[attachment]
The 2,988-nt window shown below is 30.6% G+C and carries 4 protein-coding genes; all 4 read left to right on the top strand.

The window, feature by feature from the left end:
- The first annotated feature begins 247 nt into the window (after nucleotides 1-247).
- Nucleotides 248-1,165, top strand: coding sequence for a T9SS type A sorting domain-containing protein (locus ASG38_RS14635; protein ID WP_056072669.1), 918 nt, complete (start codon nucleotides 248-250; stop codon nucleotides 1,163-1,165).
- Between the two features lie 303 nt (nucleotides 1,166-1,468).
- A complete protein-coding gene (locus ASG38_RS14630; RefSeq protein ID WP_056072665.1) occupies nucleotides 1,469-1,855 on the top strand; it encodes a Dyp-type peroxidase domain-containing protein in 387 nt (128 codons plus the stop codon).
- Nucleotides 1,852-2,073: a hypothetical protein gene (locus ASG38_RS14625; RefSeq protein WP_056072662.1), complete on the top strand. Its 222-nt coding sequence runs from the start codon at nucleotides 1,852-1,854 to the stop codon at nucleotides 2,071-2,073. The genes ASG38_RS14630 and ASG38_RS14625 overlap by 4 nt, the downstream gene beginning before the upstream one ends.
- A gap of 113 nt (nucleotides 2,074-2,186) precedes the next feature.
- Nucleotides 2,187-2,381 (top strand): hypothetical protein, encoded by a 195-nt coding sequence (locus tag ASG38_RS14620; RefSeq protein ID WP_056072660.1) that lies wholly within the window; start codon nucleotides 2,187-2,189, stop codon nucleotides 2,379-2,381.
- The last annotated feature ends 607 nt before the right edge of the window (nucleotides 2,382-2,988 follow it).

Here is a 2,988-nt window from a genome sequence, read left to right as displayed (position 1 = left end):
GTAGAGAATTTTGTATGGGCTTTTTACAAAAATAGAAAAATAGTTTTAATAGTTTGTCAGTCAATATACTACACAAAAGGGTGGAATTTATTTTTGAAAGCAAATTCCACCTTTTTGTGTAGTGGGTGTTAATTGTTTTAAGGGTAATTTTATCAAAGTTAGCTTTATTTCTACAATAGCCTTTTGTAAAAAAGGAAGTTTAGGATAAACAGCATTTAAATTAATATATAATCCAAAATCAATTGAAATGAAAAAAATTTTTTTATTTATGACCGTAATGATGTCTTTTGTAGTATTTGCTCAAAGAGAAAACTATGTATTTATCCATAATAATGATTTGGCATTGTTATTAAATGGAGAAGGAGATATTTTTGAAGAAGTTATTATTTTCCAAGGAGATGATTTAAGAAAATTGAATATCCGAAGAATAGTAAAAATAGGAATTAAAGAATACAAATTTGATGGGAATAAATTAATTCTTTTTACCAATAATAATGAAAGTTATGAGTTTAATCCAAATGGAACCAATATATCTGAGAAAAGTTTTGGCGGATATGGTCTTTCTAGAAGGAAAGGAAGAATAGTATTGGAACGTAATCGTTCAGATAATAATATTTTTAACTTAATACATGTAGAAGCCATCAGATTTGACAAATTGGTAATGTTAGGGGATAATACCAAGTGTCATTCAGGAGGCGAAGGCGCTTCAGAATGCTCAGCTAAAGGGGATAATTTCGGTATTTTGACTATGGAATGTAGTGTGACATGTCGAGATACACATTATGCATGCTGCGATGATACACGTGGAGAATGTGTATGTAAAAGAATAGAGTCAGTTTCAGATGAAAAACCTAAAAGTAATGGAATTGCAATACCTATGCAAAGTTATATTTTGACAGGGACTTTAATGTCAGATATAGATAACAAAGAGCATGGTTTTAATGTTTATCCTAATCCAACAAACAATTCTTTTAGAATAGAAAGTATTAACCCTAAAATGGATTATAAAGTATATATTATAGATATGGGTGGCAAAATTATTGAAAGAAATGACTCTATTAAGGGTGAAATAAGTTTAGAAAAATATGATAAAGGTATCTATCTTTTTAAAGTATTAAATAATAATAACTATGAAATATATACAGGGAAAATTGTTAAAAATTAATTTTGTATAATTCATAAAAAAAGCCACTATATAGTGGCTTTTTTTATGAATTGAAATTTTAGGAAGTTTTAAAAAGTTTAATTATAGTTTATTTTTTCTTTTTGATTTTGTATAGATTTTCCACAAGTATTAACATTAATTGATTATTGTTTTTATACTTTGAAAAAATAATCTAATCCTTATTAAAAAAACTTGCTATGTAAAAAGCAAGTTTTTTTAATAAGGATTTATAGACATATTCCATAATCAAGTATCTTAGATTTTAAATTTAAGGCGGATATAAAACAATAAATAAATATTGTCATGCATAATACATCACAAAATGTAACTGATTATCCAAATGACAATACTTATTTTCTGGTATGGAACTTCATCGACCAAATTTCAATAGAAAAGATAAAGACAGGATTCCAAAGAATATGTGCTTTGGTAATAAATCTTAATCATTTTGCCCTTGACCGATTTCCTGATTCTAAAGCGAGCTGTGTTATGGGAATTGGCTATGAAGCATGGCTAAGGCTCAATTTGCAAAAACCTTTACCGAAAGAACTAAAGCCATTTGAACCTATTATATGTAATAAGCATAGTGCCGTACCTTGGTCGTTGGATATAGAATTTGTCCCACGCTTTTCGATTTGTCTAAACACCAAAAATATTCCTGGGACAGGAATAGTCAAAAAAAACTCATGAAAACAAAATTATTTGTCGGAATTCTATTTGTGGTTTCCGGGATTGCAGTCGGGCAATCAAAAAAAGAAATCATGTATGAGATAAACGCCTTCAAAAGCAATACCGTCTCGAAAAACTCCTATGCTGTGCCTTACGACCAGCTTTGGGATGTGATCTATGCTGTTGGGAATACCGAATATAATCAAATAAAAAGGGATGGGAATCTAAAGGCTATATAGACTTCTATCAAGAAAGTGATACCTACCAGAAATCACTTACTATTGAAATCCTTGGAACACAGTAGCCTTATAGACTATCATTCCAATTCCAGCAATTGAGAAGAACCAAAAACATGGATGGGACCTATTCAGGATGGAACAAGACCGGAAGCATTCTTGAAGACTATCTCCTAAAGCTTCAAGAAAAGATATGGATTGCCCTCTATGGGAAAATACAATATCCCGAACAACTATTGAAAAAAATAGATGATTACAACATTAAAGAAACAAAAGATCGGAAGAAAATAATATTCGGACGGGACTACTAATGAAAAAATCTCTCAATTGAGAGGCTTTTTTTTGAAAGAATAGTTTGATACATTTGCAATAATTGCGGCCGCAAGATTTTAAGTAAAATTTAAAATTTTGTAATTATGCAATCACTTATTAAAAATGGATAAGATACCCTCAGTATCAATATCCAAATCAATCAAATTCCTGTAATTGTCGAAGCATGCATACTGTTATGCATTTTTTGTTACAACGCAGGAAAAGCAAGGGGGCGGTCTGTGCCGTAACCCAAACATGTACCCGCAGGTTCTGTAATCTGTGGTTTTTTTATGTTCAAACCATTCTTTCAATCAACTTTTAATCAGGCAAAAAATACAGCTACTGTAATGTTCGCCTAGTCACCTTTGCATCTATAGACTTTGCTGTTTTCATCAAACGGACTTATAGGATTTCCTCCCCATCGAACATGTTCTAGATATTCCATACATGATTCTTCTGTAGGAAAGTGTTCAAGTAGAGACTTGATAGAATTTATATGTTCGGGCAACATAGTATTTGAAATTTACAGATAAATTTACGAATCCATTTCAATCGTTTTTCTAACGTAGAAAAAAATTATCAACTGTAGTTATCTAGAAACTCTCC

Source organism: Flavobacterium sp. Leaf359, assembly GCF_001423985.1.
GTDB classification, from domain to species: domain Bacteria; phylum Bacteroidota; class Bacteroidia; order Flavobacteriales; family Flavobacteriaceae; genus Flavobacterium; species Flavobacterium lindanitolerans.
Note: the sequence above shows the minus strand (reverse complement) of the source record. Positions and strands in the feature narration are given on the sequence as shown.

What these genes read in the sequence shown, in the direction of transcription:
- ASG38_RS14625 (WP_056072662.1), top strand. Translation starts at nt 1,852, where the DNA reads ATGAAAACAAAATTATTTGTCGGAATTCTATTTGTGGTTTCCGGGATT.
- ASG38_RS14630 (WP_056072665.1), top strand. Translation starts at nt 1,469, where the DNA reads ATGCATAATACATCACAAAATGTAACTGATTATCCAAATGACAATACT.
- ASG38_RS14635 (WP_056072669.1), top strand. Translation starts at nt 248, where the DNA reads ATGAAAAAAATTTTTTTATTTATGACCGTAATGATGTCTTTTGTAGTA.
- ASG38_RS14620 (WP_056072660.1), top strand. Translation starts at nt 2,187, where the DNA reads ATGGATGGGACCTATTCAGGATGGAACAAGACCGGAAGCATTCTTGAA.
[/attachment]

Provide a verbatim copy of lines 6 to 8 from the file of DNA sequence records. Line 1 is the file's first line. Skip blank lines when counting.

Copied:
- A complete protein-coding gene (locus ASG38_RS14630; RefSeq protein ID WP_056072665.1) occupies nucleotides 1,469-1,855 on the top strand; it encodes a Dyp-type peroxidase domain-containing protein in 387 nt (128 codons plus the stop codon).
- Nucleotides 1,852-2,073: a hypothetical protein gene (locus ASG38_RS14625; RefSeq protein WP_056072662.1), complete on the top strand. Its 222-nt coding sequence runs from the start codon at nucleotides 1,852-1,854 to the stop codon at nucleotides 2,071-2,073. The genes ASG38_RS14630 and ASG38_RS14625 overlap by 4 nt, the downstream gene beginning before the upstream one ends.
- A gap of 113 nt (nucleotides 2,074-2,186) precedes the next feature.